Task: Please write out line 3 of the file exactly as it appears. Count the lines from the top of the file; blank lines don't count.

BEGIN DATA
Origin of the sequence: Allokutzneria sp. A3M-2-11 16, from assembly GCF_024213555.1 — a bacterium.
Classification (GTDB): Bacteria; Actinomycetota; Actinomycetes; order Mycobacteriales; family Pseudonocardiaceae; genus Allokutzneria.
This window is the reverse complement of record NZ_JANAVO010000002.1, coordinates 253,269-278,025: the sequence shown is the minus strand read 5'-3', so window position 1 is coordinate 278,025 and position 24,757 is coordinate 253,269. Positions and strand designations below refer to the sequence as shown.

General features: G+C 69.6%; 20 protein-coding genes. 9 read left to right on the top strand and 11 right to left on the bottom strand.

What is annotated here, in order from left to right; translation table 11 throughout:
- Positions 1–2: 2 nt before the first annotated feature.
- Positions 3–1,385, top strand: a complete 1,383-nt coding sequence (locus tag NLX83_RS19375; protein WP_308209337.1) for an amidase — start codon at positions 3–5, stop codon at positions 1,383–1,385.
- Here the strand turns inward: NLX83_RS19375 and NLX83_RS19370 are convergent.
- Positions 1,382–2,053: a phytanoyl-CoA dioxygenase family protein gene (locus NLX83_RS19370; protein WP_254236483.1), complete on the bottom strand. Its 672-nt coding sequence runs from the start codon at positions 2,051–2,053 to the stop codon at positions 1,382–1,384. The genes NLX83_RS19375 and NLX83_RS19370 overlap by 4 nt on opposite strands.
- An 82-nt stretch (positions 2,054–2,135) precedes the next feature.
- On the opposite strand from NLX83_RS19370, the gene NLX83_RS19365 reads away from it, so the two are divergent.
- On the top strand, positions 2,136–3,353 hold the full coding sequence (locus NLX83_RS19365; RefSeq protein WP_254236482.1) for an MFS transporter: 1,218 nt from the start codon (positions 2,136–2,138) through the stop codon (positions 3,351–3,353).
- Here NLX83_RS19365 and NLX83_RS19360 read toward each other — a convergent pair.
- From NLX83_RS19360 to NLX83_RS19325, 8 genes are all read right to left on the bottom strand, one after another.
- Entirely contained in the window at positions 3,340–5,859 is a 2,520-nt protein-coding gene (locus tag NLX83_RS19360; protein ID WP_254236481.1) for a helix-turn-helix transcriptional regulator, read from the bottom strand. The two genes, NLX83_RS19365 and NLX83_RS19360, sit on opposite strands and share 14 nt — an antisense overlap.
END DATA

This window is the reverse complement of record NZ_JANAVO010000002.1, coordinates 253,269-278,025: the sequence shown is the minus strand read 5'-3', so window position 1 is coordinate 278,025 and position 24,757 is coordinate 253,269. Positions and strand designations below refer to the sequence as shown.